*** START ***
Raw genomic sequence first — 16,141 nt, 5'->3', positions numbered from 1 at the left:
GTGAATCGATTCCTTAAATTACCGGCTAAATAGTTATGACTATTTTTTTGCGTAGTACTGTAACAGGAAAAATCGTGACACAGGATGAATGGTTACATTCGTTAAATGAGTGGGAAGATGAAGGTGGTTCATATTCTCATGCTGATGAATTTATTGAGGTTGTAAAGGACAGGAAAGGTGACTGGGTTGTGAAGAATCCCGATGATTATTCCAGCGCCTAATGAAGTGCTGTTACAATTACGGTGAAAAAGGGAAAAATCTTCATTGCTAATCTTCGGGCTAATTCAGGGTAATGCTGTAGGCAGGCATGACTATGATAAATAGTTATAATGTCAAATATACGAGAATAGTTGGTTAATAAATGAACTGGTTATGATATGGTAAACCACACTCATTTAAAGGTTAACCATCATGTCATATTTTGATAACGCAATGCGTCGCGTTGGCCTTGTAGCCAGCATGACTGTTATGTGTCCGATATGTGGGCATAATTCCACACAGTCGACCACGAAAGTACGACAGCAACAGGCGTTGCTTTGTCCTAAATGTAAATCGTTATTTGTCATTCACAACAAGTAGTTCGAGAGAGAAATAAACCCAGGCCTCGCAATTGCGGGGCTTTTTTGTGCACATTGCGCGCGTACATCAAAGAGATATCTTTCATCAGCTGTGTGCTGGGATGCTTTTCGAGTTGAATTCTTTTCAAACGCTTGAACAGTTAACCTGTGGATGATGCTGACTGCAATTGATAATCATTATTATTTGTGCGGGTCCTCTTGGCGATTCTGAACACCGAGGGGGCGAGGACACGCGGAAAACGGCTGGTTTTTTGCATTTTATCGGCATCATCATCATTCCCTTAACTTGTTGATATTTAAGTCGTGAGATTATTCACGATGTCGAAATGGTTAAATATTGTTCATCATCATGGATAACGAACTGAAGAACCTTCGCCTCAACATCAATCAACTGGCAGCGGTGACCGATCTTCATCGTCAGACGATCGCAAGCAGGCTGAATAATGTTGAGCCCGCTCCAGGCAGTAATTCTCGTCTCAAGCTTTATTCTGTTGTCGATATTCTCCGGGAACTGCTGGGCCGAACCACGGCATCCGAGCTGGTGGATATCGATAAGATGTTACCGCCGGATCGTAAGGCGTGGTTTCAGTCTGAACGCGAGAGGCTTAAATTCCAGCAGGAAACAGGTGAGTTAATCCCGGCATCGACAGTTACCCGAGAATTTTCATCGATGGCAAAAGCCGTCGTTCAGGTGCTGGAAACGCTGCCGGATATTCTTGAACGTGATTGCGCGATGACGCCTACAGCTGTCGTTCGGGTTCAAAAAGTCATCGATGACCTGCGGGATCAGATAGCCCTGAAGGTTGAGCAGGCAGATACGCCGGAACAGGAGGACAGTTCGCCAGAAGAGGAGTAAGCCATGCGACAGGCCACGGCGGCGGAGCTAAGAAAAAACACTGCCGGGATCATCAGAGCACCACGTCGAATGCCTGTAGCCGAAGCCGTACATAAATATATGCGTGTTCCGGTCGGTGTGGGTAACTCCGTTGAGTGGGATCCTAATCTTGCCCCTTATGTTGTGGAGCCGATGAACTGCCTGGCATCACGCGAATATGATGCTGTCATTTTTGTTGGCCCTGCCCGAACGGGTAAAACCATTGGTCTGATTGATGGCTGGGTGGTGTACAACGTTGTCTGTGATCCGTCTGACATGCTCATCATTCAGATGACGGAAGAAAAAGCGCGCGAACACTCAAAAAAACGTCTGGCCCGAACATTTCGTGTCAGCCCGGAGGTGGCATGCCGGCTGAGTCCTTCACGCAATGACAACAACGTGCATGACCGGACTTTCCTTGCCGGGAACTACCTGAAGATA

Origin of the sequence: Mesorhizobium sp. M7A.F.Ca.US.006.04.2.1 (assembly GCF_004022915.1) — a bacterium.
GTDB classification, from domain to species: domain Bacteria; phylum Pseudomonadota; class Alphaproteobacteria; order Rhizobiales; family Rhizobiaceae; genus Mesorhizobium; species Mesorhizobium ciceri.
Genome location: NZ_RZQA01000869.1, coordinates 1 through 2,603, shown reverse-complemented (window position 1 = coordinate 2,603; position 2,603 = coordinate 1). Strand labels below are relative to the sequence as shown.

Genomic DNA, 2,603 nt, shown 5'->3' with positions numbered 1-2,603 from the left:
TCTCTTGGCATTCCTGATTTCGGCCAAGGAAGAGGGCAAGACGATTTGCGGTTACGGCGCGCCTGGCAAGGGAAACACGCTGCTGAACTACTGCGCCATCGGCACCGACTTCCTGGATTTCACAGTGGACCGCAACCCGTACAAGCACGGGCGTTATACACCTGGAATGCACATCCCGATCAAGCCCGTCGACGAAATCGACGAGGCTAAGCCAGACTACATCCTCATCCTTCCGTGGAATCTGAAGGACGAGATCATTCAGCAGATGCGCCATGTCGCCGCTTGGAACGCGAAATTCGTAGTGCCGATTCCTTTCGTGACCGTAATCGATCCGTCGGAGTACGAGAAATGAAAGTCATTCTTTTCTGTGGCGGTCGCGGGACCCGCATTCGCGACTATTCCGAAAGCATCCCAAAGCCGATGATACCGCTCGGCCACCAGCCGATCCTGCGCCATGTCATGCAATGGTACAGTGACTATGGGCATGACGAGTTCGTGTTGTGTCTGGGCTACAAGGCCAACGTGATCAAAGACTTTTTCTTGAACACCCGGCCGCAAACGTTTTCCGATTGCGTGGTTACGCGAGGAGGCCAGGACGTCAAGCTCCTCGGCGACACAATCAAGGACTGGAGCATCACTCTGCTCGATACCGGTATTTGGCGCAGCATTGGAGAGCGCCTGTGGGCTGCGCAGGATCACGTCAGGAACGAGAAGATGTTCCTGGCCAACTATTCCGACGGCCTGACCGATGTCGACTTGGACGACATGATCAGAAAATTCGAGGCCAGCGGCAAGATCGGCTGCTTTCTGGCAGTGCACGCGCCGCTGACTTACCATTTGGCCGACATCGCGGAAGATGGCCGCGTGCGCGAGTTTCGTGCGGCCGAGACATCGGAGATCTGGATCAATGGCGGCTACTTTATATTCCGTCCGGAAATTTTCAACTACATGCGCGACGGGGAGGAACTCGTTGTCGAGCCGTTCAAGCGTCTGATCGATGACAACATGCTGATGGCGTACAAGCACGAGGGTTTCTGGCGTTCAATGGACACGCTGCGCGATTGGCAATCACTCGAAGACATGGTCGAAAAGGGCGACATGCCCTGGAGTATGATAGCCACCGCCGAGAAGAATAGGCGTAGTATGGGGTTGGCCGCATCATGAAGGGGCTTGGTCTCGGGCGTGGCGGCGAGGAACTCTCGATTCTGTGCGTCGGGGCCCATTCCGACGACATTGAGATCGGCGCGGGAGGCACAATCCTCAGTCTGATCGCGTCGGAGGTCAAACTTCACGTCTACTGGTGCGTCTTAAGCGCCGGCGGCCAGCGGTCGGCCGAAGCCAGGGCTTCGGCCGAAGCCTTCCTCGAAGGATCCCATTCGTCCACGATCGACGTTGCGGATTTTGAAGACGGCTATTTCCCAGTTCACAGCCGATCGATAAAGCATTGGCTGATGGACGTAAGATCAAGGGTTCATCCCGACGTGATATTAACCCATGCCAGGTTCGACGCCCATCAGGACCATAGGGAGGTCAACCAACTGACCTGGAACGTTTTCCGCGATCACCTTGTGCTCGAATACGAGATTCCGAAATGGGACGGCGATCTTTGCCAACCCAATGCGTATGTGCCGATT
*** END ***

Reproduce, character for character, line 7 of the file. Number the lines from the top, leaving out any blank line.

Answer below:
TCTCTTGGCATTCCTGATTTCGGCCAAGGAAGAGGGCAAGACGATTTGCGGTTACGGCGCGCCTGGCAAGGGAAACACGCTGCTGAACTACTGCGCCATCGGCACCGACTTCCTGGATTTCACAGTGGACCGCAACCCGTACAAGCACGGGCGTTATACACCTGGAATGCACATCCCGATCAAGCCCGTCGACGAAATCGACGAGGCTAAGCCAGACTACATCCTCATCCTTCCGTGGAATCTGAAGGACGAGATCATTCAGCAGATGCGCCATGTCGCCGCTTGGAACGCGAAATTCGTAGTGCCGATTCCTTTCGTGACCGTAATCGATCCGTCGGAGTACGAGAAATGAAAGTCATTCTTTTCTGTGGCGGTCGCGGGACCCGCATTCGCGACTATTCCGAAAGCATCCCAAAGCCGATGATACCGCTCGGCCACCAGCCGATCCTGCGCCATGTCATGCAATGGTACAGTGACTATGGGCATGACGAGTTCGTGTTGTGTCTGGGCTACAAGGCCAACGTGATCAAAGACTTTTTCTTGAACACCCGGCCGCAAACGTTTTCCGATTGCGTGGTTACGCGAGGAGGCCAGGACGTCAAGCTCCTCGGCGACACAATCAAGGACTGGAGCATCACTCTGCTCGATACCGGTATTTGGCGCAGCATTGGAGAGCGCCTGTGGGCTGCGCAGGATCACGTCAGGAACGAGAAGATGTTCCTGGCCAACTATTCCGACGGCCTGACCGATGTCGACTTGGACGACATGATCAGAAAATTCGAGGCCAGCGGCAAGATCGGCTGCTTTCTGGCAGTGCACGCGCCGCTGACTTACCATTTGGCCGACATCGCGGAAGATGGCCGCGTGCGCGAGTTTCGTGCGGCCGAGACATCGGAGATCTGGATCAATGGCGGCTACTTTATATTCCGTCCGGAAATTTTCAACTACATGCGCGACGGGGAGGAACTCGTTGTCGAGCCGTTCAAGCGTCTGATCGATGACAACATGCTGATGGCGTACAAGCACGAGGGTTTCTGGCGTTCAATGGACACGCTGCGCGATTGGCAATCACTCGAAGACATGGTCGAAAAGGGCGACATGCCCTGGAGTATGATAGCCACCGCCGAGAAGAATAGGCGTAGTATGGGGTTGGCCGCATCATGAAGGGGCTTGGTCTCGGGCGTGGCGGCGAGGAACTCTCGATTCTGTGCGTCGGGGCCCATTCCGACGACATTGAGATCGGCGCGGGAGGCACAATCCTCAGTCTGATCGCGTCGGAGGTCAAACTTCACGTCTACTGGTGCGTCTTAAGCGCCGGCGGCCAGCGGTCGGCCGAAGCCAGGGCTTCGGCCGAAGCCTTCCTCGAAGGATCCCATTCGTCCACGATCGACGTTGCGGATTTTGAAGACGGCTATTTCCCAGTTCACAGCCGATCGATAAAGCATTGGCTGATGGACGTAAGATCAAGGGTTCATCCCGACGTGATATTAACCCATGCCAGGTTCGACGCCCATCAGGACCATAGGGAGGTCAACCAACTGACCTGGAACGTTTTCCGCGATCACCTTGTGCTCGAATACGAGATTCCGAAATGGGACGGCGATCTTTGCCAACCCAATGCGTATGTGCCGATT